Written on the wall of a fifth-floor office in the Jacobs Center is a list of ways Kellogg students and faculty work to create a better society. The office belongs to Megan Kashner ’03, who was hired in January as the school’s director of social impact. From international development to environmental sustainability to civil rights, the ways that future business leaders can address the world’s challenges are endless, and Kashner’s list is just the beginning.
“When we talk about brave leaders who make an impact when they leave Kellogg, we are talking about more than economic impact,” says Kashner. “We know that when leaders bring their values into their career paths, they are positioning themselves to make a difference. Our students and alumni are interested in finding ways they can contribute to their communities and society, and the social impact team is here to support them.”
Because Kellogg believes that business is the dominant social institution of modern society, students view their future careers through a lens of improving sustainability and human outcomes. Kellogg explores social impact areas across the globe, across disciplines and across sectors, and addresses its many facets, including impact investing, education, human and civil rights, international development, social entrepreneurship, and beyond. A focus on impact and outcomes rather than on one particular vehicle or trend keeps the school at the forefront of social impact, where it has been for decades.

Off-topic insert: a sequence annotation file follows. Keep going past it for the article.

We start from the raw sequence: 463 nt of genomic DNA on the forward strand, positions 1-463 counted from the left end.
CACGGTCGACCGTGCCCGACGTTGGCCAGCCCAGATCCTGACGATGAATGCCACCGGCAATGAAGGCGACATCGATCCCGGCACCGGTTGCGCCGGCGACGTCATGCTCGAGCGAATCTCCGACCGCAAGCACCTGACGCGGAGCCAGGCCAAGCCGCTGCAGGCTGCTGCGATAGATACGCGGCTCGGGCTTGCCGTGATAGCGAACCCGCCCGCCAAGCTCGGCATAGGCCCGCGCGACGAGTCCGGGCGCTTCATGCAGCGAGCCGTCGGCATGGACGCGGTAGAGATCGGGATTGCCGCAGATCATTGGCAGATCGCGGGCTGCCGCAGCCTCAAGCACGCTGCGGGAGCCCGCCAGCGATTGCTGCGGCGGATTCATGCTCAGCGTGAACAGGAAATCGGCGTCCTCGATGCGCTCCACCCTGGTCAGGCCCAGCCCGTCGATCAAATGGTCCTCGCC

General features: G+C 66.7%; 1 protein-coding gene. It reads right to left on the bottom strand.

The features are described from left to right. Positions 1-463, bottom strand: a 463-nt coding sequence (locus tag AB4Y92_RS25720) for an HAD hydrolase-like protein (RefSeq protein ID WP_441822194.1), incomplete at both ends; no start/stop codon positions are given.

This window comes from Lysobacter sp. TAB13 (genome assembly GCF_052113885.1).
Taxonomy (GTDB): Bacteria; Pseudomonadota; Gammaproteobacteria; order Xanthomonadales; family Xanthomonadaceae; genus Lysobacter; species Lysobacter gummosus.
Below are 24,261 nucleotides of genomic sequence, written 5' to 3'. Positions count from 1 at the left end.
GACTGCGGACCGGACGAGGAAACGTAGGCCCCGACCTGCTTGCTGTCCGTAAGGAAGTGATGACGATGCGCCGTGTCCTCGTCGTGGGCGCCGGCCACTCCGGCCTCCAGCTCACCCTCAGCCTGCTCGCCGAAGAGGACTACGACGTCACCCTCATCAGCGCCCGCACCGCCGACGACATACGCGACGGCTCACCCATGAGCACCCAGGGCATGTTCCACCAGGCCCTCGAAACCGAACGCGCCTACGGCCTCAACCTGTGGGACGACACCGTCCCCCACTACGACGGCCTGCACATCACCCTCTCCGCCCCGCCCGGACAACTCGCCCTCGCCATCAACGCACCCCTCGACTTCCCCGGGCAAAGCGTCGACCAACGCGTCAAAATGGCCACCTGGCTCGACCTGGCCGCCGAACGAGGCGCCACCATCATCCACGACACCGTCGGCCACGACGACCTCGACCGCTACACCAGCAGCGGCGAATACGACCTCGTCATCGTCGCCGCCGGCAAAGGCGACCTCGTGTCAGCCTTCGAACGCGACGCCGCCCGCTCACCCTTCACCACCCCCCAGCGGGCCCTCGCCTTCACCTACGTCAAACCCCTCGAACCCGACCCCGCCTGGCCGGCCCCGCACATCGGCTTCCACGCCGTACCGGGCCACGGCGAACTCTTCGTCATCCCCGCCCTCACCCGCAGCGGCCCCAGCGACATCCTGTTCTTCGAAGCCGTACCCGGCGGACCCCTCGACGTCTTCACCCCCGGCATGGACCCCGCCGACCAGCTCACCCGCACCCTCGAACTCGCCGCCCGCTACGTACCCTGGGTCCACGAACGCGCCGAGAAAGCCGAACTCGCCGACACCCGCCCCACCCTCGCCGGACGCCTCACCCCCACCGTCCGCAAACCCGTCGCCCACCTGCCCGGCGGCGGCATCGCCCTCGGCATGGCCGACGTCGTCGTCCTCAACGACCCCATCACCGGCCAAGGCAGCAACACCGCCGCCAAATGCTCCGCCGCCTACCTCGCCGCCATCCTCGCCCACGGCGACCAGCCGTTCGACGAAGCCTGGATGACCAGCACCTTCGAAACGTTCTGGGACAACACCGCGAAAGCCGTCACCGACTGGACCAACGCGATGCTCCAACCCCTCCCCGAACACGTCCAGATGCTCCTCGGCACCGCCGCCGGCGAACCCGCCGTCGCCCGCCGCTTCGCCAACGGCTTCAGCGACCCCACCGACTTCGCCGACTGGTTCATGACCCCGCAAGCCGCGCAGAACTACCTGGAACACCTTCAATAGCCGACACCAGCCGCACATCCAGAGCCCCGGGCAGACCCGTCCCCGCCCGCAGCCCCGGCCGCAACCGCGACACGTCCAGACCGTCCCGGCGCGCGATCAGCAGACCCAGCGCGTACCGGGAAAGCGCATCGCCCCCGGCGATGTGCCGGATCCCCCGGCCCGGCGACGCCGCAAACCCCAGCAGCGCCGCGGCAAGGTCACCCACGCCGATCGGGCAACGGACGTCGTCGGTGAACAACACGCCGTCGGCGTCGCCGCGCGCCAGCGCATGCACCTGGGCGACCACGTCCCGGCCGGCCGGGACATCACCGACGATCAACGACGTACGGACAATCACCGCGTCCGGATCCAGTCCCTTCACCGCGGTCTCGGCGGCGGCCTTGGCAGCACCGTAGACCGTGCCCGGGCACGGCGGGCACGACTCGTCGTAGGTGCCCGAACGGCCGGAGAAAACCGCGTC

When Steve Lane ’16 set out to choose a business school, he had one essential question in mind: Which school can get my startup off the ground?
After carefully weighing his options, Steve decided that Kellogg was the best choice for developing his startup FlyHomes.
“Kellogg’s resources are amazing for startups,” Steve says. “FlyHomes would not exist if it wasn’t for professors such as Carter Cast, David Schonthal and Linda Darragh.”
In addition to unwavering support from faculty, Steve cites Kellogg’s alumni network, experiential learning opportunities and coursework as additional factors that helped his startup flourish.
Below, Steve talks in detail about FlyHomes and how Kellogg empowered him to become an entrepreneur. Continue Reading
By Tiffany Smith
OrangePrint is a social venture focused on matching returning citizens (formerly incarcerated men and women) with skilled labor and construction jobs via a web-based platform. The inspiration behind the company came from our work during the Social Venture Hub and Hult Prize pitch competitions that took place in Fall 2015.